Previous Lab Members
Kelsey graduated with an M.S. in Microbiology. She studied the effects of nutrient limitation on the transfer of energy between phytoplankton and microzooplankton ~ the first two trophic levels in the marine ecosystem. She used a unique culturing method to carry out this work and a manuscript describing this research is now in revision. Her work has important implications for food web dynamics, especially in the face of expanding areas of nutrient depletion in the open ocean. She also received a Dick and Toshi Morita scholarship and she is now working as a lab technician in Alyson Santoro’s lab at UCSB.
Brianna Bullington (BS, Microbiology, 2016)
Brianna contributed to two major projects in the Halsey lab. She carefully conducted some diatom growth experiments that garnered her co-authorship on our paper about to be published in PLoS One. Brianna’s dedication to aquatic microbiology and environmental health is obvious. She is now working at the Veterinary Diagnostics Lab in the OSU Vet school.
Bethany Moua (BS, BioHealth Science, OSU Honors College, 2016)
Bethany completed her Honors thesis studying physiological acclimation strategies in green algae and diatoms. This work was part of a larger, NASA-funded effort to understand timescales of acclimation to nutrient availability. Her work showed very different responses in the two groups of algae that may have important consequences in carbon and energy trophic transfers.
Nerissa graduated with an M.S. in Microbiology. She conducted a comprehensive evaluation of light limited photosynthetic energy use in the model diatom Thalassiosira pseudonana. A manuscript on this work was published in Photosynthesis Research and can be found here (Mechanisms that increase the growth efficiency of diatoms in low light). Nobody enjoys research cruises as much as Nerissa, and together, we had the opportunity to work in the Atlantic for 21 days on the NASA-supported SABOR cruise measuring primary production and diel carbon allocation. She worked a research technician in the Behrenfeld lab at OSU as part of the NAAMES project before moving on to pursue a Ph.D. with David Suggett down under.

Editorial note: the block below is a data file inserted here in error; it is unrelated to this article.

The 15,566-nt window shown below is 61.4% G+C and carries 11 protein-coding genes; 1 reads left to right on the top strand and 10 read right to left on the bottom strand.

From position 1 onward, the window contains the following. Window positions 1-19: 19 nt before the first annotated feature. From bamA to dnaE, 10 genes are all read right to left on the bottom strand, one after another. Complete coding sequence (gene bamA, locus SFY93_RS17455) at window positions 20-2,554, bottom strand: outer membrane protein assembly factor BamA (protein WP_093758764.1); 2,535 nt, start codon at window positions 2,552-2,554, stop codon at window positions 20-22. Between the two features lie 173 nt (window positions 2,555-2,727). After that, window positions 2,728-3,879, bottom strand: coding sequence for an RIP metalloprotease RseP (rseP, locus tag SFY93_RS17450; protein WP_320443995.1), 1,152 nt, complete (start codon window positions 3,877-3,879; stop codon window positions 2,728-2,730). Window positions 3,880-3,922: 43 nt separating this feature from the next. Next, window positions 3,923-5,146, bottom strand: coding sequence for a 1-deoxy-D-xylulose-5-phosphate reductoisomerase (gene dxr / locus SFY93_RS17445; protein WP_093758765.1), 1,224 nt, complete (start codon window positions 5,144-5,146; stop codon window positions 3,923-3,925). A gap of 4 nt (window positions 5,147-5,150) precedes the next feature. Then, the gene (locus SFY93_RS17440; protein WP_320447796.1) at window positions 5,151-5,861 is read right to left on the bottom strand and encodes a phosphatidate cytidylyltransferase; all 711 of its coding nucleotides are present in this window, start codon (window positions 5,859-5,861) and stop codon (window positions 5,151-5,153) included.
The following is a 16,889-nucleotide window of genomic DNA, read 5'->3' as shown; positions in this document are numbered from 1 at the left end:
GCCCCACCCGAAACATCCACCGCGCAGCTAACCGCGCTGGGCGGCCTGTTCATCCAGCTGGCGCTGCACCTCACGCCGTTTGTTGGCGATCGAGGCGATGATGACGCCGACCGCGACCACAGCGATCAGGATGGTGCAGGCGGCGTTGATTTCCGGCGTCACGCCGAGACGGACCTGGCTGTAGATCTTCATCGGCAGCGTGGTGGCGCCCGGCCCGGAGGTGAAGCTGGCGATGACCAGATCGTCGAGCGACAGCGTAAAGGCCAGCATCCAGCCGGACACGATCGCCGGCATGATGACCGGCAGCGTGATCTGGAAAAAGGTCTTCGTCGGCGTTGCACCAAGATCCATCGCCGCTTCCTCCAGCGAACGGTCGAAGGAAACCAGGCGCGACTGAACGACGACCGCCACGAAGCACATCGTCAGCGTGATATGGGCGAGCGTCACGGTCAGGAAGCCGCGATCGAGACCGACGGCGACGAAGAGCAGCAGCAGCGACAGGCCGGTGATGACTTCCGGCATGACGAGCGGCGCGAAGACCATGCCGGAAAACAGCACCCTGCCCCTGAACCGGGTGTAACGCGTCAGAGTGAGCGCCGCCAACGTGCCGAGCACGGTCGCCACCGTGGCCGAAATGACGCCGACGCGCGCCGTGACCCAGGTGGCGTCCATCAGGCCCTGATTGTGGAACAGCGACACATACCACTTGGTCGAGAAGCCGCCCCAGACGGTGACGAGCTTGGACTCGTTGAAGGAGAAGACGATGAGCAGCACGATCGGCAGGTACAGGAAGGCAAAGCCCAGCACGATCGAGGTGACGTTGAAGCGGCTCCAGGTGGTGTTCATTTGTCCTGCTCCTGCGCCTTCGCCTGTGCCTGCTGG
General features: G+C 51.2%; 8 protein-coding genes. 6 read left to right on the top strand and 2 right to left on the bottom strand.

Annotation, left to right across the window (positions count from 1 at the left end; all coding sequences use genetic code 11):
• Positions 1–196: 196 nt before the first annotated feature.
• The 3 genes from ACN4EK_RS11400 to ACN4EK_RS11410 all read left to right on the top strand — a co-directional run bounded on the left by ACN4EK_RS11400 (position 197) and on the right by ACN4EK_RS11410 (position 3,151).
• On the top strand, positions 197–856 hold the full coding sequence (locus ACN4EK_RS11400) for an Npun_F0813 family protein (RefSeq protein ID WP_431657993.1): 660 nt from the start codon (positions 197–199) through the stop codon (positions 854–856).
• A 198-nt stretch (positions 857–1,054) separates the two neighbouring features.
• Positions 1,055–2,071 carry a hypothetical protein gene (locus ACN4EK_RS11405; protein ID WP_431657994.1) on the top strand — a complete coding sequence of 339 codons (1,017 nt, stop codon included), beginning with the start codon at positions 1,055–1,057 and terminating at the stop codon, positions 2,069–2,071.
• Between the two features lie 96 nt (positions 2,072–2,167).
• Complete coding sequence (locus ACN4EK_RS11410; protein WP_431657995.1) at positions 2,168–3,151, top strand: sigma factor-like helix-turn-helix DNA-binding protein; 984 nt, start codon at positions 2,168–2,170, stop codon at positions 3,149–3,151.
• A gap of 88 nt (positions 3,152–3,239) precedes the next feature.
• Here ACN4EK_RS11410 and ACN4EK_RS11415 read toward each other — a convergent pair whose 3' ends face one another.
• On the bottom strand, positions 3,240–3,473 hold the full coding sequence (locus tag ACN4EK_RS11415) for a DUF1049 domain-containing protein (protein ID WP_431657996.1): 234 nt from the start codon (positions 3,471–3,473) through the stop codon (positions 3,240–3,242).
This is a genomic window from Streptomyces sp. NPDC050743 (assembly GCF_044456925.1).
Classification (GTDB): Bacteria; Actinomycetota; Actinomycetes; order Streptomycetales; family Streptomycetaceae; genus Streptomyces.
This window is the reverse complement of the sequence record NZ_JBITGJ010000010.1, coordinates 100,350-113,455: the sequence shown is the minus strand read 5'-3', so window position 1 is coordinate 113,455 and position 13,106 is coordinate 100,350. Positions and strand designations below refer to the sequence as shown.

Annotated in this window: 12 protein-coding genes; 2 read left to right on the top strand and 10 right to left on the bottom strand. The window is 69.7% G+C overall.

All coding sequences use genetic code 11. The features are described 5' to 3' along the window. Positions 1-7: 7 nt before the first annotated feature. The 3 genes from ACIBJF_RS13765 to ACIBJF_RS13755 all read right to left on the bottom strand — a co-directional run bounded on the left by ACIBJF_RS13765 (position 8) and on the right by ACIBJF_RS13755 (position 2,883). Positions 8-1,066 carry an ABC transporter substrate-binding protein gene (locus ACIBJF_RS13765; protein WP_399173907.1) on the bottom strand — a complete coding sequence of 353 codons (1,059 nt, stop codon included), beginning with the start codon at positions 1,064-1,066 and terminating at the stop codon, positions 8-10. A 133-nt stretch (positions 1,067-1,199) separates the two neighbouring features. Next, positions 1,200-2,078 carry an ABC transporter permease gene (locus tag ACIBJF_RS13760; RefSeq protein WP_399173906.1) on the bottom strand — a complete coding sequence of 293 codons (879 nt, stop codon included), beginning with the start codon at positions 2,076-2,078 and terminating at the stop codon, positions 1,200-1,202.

Bethan researched photosynthetic energy use strategies in nutrient limited Thalassiosira pseudonana. Her work has led to new insights on the molecular regulation of carbon assimilation and catabolism in response to nutrient-driven growth rate. She moved on to work as a post-doctoral researcher in the Behrenfeld lab at OSU where she developed new methods for measuring phytoplankton growth rate in the field. Now she is working on sequencing technologies at OSU’s CGRB.
Marius graduated with a B.S. in BioHealth Sciences from OSU’s Honors College. He conducted his Honors thesis research on the effect of dark period duration on the growth of Synechococcus WH8102. He is now in the Pharm. D. program at Oregon State University. Marius’ story is one of inspiration and absolute positive conviction.
Rachel graduated with a B.S. in Microbiology from OSU. She was the recipient of a URISC award that funded her undergraduate research on how the carbon composition of Synechococcus WH8102 changes in response to nutrient limitation. This was a challenging project, and Rachel’s perseverance was reflected in the success she found in developing specialized methods for growing these finicky open ocean cells in chemostat culture.